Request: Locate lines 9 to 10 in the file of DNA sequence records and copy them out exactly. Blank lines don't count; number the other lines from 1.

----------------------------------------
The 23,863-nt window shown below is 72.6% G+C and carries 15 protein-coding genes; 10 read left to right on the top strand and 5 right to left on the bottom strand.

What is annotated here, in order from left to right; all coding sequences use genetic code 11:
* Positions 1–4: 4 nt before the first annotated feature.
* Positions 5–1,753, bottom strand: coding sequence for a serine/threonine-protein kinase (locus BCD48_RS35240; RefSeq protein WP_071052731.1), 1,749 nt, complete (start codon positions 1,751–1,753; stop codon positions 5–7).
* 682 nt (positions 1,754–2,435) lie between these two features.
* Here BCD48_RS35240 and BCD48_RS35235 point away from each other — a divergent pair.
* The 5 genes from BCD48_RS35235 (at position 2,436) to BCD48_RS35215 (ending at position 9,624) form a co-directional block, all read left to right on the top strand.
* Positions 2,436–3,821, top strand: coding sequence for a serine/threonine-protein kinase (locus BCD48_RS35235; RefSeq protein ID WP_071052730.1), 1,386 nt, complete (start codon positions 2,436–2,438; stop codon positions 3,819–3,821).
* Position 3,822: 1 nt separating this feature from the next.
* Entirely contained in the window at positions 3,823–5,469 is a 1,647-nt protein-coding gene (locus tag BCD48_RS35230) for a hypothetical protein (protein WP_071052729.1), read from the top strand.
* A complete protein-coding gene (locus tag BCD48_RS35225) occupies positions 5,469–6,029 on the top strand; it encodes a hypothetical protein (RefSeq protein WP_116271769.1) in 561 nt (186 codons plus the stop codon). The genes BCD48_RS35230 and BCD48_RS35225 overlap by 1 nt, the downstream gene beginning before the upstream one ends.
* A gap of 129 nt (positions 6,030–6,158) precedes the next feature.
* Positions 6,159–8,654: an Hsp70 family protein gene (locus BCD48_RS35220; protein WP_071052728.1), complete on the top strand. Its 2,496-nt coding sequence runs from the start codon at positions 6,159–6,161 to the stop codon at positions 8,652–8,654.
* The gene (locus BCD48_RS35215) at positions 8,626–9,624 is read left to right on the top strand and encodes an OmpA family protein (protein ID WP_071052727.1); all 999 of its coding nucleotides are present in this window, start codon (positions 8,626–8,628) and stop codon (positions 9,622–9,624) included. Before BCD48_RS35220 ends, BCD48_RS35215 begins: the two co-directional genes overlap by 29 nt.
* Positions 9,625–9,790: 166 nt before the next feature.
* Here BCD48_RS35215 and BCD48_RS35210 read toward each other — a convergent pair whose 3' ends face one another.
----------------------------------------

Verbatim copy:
* Position 3,822: 1 nt separating this feature from the next.
* Entirely contained in the window at positions 3,823–5,469 is a 1,647-nt protein-coding gene (locus tag BCD48_RS35230) for a hypothetical protein (protein WP_071052729.1), read from the top strand.